Thursday, May 10, 2007

Poll: Afghanistan And The Green Plan

Decima has a new poll out, that details Canadians reaction to the detainee question and the Green Plan. On the detainee question, the Conservatives get low marks:
indicates that 55 per cent of those polled believe it's likely that detainees captured by Canadian soldiers in Afghanistan wind up being tortured by Afghan authorities. And 58 per cent believe Canada has an obligation to ensure those detainees are not abused.

On that score, only 33 per cent were satisfied with the government's confused and contradictory handling of the issue; 42 per cent were dissatisfied. Dissatisfaction was highest in Ontario (49 per cent), the province that holds the key to Tory hopes for a majority in the next election, and British Columbia (50 per cent).

The Green Plan, slightly better news, but hardly a positive reaction:
The Tory government fared a bit better with its new plan for reducing greenhouse gas emissions. Nevertheless, 47 per cent were dissatisfied with the plan while 41 per cent were satisfied. Dissatisfaction was stronger than average among women and residents of Quebec - two core groups the Tories have been trying to woo in bid to secure a majority.

Moreover, two of the leading critics of the plan - environmentalist David Suzuki and former U.S. vice-president Al Gore - were deemed to be more credible than Environment Minister John Baird.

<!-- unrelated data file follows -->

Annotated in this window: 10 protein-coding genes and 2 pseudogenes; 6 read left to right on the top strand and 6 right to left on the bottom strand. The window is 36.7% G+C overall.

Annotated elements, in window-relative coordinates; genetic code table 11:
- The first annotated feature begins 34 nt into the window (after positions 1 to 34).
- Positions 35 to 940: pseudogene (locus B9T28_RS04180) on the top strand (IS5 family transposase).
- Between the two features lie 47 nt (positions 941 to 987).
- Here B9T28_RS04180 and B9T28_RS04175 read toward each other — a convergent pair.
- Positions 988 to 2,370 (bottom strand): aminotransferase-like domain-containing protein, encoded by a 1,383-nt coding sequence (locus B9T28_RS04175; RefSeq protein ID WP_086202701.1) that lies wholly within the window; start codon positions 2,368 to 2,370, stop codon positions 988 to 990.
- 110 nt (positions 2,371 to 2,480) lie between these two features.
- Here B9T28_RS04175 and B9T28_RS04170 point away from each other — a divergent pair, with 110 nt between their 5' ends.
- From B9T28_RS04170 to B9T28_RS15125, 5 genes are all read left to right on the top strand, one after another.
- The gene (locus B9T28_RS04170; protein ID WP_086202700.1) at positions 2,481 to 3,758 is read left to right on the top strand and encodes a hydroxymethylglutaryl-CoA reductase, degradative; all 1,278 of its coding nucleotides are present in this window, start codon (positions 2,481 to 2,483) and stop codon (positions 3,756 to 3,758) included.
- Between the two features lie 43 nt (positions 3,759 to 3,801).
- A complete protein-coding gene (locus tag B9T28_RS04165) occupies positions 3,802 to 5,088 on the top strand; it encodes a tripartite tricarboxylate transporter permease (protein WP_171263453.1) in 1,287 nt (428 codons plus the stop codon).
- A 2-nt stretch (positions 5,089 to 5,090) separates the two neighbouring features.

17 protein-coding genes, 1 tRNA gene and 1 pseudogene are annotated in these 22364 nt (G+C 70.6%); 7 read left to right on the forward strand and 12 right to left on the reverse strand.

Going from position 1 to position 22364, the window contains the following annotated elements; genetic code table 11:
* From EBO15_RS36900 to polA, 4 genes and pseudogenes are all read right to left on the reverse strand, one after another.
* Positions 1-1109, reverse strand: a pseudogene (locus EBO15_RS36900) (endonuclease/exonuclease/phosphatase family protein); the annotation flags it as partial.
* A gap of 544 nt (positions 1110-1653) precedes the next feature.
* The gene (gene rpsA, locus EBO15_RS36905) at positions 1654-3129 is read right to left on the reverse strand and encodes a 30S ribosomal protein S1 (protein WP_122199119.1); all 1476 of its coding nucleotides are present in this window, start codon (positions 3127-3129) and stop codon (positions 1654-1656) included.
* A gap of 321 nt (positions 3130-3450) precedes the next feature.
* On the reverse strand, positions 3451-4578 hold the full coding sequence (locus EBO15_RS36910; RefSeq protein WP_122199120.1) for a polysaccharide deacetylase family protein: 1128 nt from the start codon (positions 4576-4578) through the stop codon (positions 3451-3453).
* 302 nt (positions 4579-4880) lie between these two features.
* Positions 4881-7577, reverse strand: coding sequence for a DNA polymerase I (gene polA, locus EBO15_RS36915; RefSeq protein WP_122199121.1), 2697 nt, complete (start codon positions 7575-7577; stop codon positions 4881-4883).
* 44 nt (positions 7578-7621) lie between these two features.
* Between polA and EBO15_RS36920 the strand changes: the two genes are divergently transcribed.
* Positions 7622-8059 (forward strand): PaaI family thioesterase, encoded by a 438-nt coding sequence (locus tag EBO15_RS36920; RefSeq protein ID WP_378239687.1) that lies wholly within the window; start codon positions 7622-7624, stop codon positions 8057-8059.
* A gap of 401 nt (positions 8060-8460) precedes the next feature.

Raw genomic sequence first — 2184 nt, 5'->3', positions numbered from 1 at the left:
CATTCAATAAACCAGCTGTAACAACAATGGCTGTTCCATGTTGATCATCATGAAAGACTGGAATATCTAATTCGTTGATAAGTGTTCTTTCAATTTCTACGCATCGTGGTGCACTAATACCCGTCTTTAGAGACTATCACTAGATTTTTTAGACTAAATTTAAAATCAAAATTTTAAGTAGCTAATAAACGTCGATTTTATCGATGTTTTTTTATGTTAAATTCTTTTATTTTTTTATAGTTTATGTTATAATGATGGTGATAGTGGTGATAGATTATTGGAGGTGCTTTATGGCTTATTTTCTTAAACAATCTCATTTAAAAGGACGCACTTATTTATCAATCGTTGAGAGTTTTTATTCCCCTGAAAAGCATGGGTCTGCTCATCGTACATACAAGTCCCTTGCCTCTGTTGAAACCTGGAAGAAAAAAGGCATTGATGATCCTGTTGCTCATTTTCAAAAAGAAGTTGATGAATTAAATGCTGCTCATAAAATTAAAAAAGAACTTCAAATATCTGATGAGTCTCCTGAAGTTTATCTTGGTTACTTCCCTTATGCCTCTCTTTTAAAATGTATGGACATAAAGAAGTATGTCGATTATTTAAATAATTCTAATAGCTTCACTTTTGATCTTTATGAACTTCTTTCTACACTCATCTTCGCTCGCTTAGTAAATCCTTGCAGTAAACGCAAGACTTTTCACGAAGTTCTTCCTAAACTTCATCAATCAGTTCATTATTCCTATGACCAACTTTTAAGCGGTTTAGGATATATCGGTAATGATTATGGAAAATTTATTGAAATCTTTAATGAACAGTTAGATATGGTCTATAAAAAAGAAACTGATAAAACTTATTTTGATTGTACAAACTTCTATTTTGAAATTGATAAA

Suzuki and Gore have said the plan will do little to combat global warming while Baird insists it's a major step forward. Asked to choose whose view is more credible, 59 per cent chose Suzuki over Baird (25 per cent) and 44 per cent chose Gore over Baird (34 per cent).

Anderson's conclusions:
This is not as bad news as some of the coverage might have suggested, but it's certainly the case that this is the agenda that has been dominating and it's not a particularly good one for the Conservatives."

Anderson noted that the 41 per cent satisfaction rate on the green plan is much better than public reaction to the Tories' initial plan last fall and actually higher than current support for the Conservative party. Still, he said the improvement is "perhaps not" as great as the government had hoped.

On the Afghan prisoner issue, Anderson said Canadians are not necessarily blaming the government for torture and abuse of detainees. However, the poll suggests that the government's handling of the matter is at odds with the majority view that torture is occurring and that Canada has a duty to prevent it.

Anderson concludes these results aren't as bad as first blush would suggest, but the bottomline, the Conservatives are losing the debate on both scores. A third of Canadians approve of the government handling of the detainee question, which is an objectively low number and speaks to incompetence. Given the fact that Harper and company have gone to great lengths to tie the detainee issue with support for the troops, the fact that they score far lower than mission support numbers is relevant. Canadians aren't buying the co-relation and the only supporters seem to be the core Conservative vote.

I admit slight surprise that the Tory Green Plan enjoys the support of 41% of Canadians. The disapproval number is higher, but from the Conservative perspective, I don't think they intended to win the issue, just gain credibility. The above numbers do suggest traction, although still a relative weakness. As Anderson points out, two key constituents for Tory prospects, women and Quebecers, are most likely to reject the Green Plan which is bad news for the Conservatives.